by Bernie Quigley - for WesPAC, 9/17/2006
When Wesley Clark arrived in
Silver-haired Southern Generals had less than made their mark here in New England’s north country where
We get Willy Nelson today in Bernie’s TV ads. Everyone calls
Joshua Chamberlain, who with a small band of Down Easters, out of ammo and alone at the
I’ll say this bluntly: If you were raised in
All of our uncles and family people had served – in Mark Clark’s army in southern Europe, in General Patton’s tank corp – but in
Some generational theorists suggest it changed at a very specific moment at the Newport Folk Festival about two minutes away from my high school, when the howling lament of the young Triskster and generational waif, Bob Dylan, traveled his lonesome road from Minnesota’s border land wilderness to our little town. His first voice, raw and apocalyptic, would ring of Changing Times and echo the sentiments of John F. Kennedy’s speech writer, Ted Sorensen, particularly the great speech about the “new man of the Sixties,” Kennedy gave in Los Angeles when he accepted the Democratic nomination. It would electrify a new generation.
Kennedy was dead before that age could awaken and the mood darkened with his assassination. A different age would open when our eloquent and volatile Magical Animal changed from a wooden guitar to one electric at
It was not a good season for war. We’d seen too much of it. Raymond Aaron had called it a century of Total War. And with the advent of nuclear weapons, the world had changed intrinsically. The great physicist Wolfgang Pauli made the claim that the human psyche itself had changed; that is had been shattered and maybe destroyed.
But there was innocence to our American endeavors. French liberated by American soldiers at
Later, when I served in northern
Something left us when he was assassinated. Something from which we have not yet fully recovered.
You can always tell the character of a good man by the wife he gets. Nancy Reagan was smarter than Ronald Reagan and insiders say she was responsible for his brilliant second-term initiatives in
When General Clark signed the book in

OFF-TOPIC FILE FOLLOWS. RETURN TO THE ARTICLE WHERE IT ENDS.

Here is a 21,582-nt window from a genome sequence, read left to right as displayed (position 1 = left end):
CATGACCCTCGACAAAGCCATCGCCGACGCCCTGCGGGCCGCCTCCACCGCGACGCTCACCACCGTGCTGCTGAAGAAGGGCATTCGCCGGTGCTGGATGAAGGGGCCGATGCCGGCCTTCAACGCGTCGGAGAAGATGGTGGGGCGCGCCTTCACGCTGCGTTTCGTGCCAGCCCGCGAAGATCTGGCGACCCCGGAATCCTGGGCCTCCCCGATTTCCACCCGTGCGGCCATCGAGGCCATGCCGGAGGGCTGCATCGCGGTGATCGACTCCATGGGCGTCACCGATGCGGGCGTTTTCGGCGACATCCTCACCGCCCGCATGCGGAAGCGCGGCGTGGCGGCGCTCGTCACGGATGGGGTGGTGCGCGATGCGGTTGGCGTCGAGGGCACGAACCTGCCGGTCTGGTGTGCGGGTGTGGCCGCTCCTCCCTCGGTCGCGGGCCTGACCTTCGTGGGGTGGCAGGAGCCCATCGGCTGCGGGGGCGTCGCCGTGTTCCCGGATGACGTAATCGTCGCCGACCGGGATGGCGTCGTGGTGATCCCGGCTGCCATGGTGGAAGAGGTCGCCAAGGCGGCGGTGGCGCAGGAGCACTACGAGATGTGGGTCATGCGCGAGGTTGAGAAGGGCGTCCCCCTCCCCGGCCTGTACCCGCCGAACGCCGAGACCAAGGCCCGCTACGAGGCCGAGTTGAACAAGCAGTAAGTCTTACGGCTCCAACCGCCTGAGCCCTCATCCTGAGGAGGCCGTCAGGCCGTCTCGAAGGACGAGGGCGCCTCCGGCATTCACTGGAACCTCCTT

General Clark brought thoughtful consideration and in depth analysis to the political condition. To us biased New Englanders, it was a little surprising for an army General, even for one who had served as NATO chief and brought peace to Kosovo. One of the most striking moments came a month or so later at a house party in
President Bush, who rises to a populist drumbeat and acts “from the gut”as he likes to say, has stated in personal interviews how he found thoughtful discussion in his classical Yankee education at Andover, Yale and Harvard to be contemptible. He finds it pretentious. This confuses us New Englanders, because he seems to hate us, even the 99% of us who went to ordinary schools. Yet to us up here it is clear that this Connecticut-born President is Yankee though and through and the only thing Southern or Texan about him is his desire to be one. He brings to mind Eudora Welty’s cat that had kittens in an oven and called them biscuits.
It works for him in the populist press, but this is not a way to solve problems.
As bad as this President is, for Democrats, the war on
It seems almost impossible today for anyone but Senator John McCain to question the administration as it presses on with the most disgraceful policies, advancing torture and interrogation methods more suited to the Viet Cong than Jack Kennedy’s America (or Telford Taylor’s, for that matter, or Dwight Eisenhower’s). Among the Democrats, only Wesley Clark seems to be able to manage to get through without shrillness and dark rhetoric. Perhaps because he is a soldier through and through. Perhaps because he is a warrior/scholar, like the Man in the